1. Limited time only! Sign up for a free 30min personal tutor trial with Chegg Tutors
    Dismiss Notice
Dismiss Notice
Join Physics Forums Today!
The friendliest, high quality science and math community on the planet! Everyone who loves science is here!

Intensity and Power of Sound

  1. May 3, 2012 #1
    1. The problem statement, all variables and given/known data

    The sound intensity level of a certain sound source is measured by two listeners located at different positions along a line from the source. The listeners are located on the same side of the source and are separated by 34.8 m. The listener that is closest to the source hears the sound with a sound intensity level of 55.8 dB. The sound intensity level of the sound heard by the more distant listener is 49.8 dB.

    2. Relevant equations

    β = 10dBlog10(I/I0)
    Iav=Pav/4∏r2

    3. The attempt at a solution

    β2 - β1 = 20dBlog10(r2/r1)

    10^((β21)/20) = r2/r1.

    r1/r2 = 1/10^((β21)/20)

    r1((1/34.8)+1) = 1/10^((β21)/20)

    r1 = 1/10^((β21)/20)/((1/34.8)+1)

    This doesn't seem to be working, I'm thinking my math is getting messed up somewhere's along the line.
    1. The problem statement, all variables and given/known data



    2. Relevant equations



    3. The attempt at a solution
     
  2. jcsd
  3. May 4, 2012 #2

    collinsmark

    User Avatar
    Homework Helper
    Gold Member

    I interpret the last statement as saying that the listeners are separated from each other by 34.8 meters. It's kind of ambiguously worded, so I'm not 100% certain. But for the rest of this post I'm going to assume that they are separated from each other by 34.8 meters, such that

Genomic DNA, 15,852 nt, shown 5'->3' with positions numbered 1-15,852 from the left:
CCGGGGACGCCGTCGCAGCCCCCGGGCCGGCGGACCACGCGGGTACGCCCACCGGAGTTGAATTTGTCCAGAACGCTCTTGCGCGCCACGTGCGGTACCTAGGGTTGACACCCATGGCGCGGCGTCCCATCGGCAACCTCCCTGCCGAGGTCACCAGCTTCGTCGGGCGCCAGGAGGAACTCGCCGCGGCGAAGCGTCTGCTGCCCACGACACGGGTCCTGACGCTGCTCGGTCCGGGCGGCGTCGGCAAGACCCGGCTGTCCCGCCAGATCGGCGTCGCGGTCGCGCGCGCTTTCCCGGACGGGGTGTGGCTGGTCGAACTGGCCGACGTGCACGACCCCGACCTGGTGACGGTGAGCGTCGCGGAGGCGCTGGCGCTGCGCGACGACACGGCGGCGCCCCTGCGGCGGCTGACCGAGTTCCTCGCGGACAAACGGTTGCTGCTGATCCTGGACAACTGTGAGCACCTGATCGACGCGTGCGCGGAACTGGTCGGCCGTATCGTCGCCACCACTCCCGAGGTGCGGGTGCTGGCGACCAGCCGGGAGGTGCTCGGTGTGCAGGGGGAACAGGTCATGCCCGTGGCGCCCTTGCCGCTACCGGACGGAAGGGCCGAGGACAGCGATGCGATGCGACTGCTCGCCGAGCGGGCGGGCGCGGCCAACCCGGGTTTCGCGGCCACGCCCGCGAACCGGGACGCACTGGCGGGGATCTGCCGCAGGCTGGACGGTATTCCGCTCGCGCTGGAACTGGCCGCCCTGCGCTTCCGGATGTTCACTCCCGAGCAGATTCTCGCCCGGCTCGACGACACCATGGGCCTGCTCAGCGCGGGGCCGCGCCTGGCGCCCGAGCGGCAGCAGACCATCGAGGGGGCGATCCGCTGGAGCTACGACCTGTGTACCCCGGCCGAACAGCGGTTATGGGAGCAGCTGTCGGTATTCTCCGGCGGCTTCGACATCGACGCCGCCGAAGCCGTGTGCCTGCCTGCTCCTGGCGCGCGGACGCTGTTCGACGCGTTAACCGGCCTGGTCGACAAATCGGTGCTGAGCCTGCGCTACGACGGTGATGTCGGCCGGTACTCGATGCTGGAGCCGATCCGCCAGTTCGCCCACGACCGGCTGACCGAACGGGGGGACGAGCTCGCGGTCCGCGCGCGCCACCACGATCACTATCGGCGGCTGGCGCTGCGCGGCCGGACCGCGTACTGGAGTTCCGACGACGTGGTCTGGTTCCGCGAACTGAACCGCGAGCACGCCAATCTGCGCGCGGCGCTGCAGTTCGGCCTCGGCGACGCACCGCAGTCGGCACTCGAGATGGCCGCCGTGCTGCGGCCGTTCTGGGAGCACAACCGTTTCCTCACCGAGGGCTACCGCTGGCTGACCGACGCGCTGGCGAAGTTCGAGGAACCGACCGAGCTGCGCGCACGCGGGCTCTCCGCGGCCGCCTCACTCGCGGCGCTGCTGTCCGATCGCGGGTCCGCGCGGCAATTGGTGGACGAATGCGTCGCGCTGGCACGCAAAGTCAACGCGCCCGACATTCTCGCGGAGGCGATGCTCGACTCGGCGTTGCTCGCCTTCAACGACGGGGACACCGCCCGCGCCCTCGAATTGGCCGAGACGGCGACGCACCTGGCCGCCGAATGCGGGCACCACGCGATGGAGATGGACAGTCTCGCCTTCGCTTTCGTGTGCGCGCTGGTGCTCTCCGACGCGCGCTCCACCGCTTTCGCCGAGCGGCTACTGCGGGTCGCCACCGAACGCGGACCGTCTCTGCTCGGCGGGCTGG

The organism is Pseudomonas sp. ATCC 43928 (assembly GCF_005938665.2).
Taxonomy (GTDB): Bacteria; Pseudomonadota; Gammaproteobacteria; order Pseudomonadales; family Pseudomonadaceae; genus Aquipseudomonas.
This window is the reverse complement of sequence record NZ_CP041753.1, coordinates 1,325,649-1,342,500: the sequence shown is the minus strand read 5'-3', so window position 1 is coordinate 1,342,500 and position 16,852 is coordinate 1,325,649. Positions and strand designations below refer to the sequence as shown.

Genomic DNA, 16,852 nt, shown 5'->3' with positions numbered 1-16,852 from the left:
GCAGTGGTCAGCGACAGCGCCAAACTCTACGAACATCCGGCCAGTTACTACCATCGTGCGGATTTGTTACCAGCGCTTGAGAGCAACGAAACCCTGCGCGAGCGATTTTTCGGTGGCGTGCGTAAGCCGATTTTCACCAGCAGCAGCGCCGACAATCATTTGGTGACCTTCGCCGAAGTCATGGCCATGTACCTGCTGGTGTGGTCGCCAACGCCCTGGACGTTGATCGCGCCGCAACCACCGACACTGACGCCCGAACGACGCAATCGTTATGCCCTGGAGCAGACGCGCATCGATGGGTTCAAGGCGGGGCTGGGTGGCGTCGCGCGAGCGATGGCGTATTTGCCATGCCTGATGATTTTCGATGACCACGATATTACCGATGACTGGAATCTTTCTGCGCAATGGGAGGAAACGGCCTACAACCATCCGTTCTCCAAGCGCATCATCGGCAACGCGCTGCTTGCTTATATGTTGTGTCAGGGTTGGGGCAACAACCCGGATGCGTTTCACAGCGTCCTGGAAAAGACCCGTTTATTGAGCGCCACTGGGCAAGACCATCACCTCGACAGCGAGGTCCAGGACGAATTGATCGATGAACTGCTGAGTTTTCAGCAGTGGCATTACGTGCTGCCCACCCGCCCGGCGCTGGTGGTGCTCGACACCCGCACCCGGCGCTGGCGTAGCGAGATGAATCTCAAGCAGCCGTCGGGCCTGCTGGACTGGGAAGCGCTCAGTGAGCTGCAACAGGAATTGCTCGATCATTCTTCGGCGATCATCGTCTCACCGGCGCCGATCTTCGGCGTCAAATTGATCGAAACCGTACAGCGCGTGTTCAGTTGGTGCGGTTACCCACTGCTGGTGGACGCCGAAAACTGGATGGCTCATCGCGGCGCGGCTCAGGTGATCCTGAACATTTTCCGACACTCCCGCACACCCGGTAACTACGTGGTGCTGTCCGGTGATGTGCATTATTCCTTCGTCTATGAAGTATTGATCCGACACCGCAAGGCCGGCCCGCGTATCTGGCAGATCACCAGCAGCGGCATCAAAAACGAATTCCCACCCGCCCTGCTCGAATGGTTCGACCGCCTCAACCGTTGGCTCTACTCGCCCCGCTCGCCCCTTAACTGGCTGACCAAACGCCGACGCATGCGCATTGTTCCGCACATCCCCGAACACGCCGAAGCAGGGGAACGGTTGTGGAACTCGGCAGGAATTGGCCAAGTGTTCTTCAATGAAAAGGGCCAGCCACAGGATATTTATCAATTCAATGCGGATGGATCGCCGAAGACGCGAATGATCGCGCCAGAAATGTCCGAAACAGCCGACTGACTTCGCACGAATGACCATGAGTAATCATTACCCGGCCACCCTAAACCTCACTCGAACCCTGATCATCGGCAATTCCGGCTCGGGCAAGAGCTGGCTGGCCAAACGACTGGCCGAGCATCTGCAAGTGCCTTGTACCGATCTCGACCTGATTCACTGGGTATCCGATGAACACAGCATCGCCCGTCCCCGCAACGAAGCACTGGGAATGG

r2 = r1 + d

    where d = 34.8 meters. r1 is the distance from the source to the closer listener, and r2 is the distance from the source to the more distant listener.

    If I'm interpreting this incorrectly, let me know.
    I'm a little confused now. The problem statement gives a lot of statements, yet no instructions on what it is we're supposed to find. The 'problem' itself hasn't been specified. In other words, what is the question?
    So far so good. :approve:
    I'm not sure why would want to invert both sides of the equation at this point in the process. I don't see a purpose in that. But, okay...
    Now you've lost me. :uhh:

    According to your above equation compared with the previous one, you substituted something in for r2,

    [tex] r_2 = \frac{1}{\frac{1}{d} + 1} [/tex]

    I don't think that's justified. From the way I interpret the problem statement, r2 = r1 + d.
     
Know someone interested in this topic? Share this thread via Reddit, Google+, Twitter, or Facebook




Similar Discussions: Intensity and Power of Sound
Loading...